Iraq's parliament was thrown into uncertainty on Tuesday after dozens of parties failed to create a coalition government and couldn't agree on a speaker or other parliamentary roles. Three months after the country elected its new parliament the country is as divided and ungovernable as ever, with pro-Iranian parties feuding with Washington's allies and Kurds seeking to regain their rights in Kirkuk.
Over the weekend, Iraq's leading political parties had announced the formation of the "largest coalition" that would form the next government. Prime Minister Haider al-Abadi had formed a giant coalition of 184 MPs (56%), out of the 329 who were elected to parliament on May 12. Some in Iraq breathed a sigh of relief: there would be a new government, finally. In the West, others celebrated. Abadi, the ally of the US, had brought together Muqtada al-Sadr and a bunch of other parties that might give the pro-Iranian parties the cold shoulder.
Just hours after Abadi's allies were whispering to media about forming the next government, his rivals said they had also formed the largest parliamentary bloc. Fatah alliance leader Hadi al-Amiri, and former Iraqi Prime Minister Nouri al-Maliki and his State of Law coalition said they had found 145 supporters. The two large groups are still vying to govern Baghdad.
Abadi never thought he'd have to face this kind of a challenge. Last year he was the victorious Iraqi leader who had defeated ISIS in Mosul. In September he also opposed the Kurdistan referendum and sent his US-trained army to grab Kirkuk from the Kurdish parties that had controlled it. Abadi seems to be saying "I will show the Kurds who is in charge." He also patched up relations with Saudi Arabia after decades and was able to position Iraq as sitting astride the region's fault line between Iran and the Sunni states. But in May Abadi's inaptly named "victory" list came in third. Sadr, the Shi'ite cleric who once fought the US came in first; Amiri, the pro-Iranian former leader of the Badr Brigades, came in second.
Since May, the US and Iran have both struggled to put their allies in the seat of power in Baghdad. Although Abadi and Sadr were not ideal candidates for US allies in Baghdad, the former having been close to Iran in the past and the latter, having fought the Americans, were seen as the lesser of two bad choices in Washington as the Trump administration maneuvered to isolate Iran.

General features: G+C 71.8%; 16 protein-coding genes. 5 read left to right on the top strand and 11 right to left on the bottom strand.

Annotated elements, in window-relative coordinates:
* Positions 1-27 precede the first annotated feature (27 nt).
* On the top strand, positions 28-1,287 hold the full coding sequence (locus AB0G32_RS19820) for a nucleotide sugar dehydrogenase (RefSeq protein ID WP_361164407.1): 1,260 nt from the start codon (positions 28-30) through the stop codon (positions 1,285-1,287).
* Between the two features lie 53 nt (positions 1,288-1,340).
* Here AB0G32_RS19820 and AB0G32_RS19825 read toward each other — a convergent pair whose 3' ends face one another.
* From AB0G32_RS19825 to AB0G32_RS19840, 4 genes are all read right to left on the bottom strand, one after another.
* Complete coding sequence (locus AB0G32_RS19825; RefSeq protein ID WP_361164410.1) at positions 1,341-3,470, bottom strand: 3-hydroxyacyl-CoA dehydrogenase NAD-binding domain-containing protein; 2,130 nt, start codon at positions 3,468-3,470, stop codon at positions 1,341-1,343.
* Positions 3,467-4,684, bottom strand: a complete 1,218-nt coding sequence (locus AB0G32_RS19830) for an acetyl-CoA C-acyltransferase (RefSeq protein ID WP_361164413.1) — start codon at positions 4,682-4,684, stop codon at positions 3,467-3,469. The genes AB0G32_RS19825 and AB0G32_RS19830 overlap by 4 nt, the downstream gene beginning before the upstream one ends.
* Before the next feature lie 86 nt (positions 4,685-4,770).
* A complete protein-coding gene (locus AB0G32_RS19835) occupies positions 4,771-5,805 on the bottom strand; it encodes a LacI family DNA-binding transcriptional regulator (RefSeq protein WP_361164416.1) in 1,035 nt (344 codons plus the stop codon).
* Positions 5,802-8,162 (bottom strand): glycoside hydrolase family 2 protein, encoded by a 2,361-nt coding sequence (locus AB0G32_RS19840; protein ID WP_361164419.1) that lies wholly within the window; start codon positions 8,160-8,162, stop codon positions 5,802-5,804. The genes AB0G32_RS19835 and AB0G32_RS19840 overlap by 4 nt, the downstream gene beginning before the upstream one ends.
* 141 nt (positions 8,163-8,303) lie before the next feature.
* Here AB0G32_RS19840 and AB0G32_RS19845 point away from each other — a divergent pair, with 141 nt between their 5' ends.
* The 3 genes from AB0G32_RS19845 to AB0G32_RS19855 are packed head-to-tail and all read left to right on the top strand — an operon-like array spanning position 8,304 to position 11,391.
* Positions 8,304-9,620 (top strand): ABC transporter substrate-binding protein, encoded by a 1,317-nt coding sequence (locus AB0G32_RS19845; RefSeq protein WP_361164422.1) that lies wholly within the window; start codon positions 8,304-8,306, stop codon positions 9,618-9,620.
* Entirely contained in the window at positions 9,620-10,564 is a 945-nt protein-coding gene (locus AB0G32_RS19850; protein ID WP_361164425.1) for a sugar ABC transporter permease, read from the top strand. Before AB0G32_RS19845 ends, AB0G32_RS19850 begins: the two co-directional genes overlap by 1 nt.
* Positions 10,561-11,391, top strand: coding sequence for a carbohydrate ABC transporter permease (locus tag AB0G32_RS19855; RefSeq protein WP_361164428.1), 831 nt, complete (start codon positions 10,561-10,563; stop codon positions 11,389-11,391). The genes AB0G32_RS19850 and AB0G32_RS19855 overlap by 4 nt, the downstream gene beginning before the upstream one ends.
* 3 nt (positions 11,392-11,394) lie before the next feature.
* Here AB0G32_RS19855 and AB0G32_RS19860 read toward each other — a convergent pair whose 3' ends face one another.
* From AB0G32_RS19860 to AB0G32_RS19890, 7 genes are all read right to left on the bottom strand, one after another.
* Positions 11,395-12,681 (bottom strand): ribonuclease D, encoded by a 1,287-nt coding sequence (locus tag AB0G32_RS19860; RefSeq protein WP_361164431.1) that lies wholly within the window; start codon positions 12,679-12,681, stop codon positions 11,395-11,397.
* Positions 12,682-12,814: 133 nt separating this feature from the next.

In June it looked like an Abadi-Sadr coalition would be formed. But then nothing happened. ISIS stepped up attacks, and economic protests swept southern Iraq. Despite sitting on a sea of oil, the Iraqi government has squandered resources over the years and is recovering from the war on ISIS. It needs billions to rebuild. In the South, protesters say oil wealth is being siphoned off by Iran, with Iraq paying electric bills to them and water shortages a common occurrence. In July, Iran even cut power exports to parts of Iraq.
It took until August 9 for recounts of the ballots to be completed, and the Iraqi Supreme Court ratified the results on August 19. Now the parties had 90 days to create a coalition government. Pressure mounted in Baghdad to come up with a coalition. US anti-ISIS envoy Brett McGurk flew to Erbil and Baghdad in what appeared to be a US orchestrated effort to influence an Abadi-run coalition.
Amiri was outraged, saying the US had crossed "all democratic lines, putting pressure on us here and threatening us there." Secretary of State Mike Pompeo called Abadi and the secular party leader Ayad Allawi on September 2, "emphasizing the importance of safeguarding Iraq's sovereignty during this critical time."
At 11 a.m. on Tuesday parliament reconvened but chaos soon ensued. The parties couldn't settle on a speaker of parliament. The parliament was then postponed until September 15.
There are three main problems facing Baghdad today. In southern Iraq a protester was killed over the weekend as activists in Basra continue to demand basic government services. Abadi has sought to strong-arm the Popular Mobilization Forces (PMF) of Shi'ite militias that are loyal to Amiri. These militias are an official part of the government structure but the Fatah Alliance seems to have been trading their role for votes, promising to take them out of cities in Nineveh to secure Sunni support.
A new report over the weekend leaked to Reuters, likely designed to embarrass the PMF, claimed they have Iranian missiles. Abadi has denied the presence of the missiles. But this brings tensions with Israel into the political story as it has opposed the Iranian influence and weapons transfers from Iran via Iraq to Syria.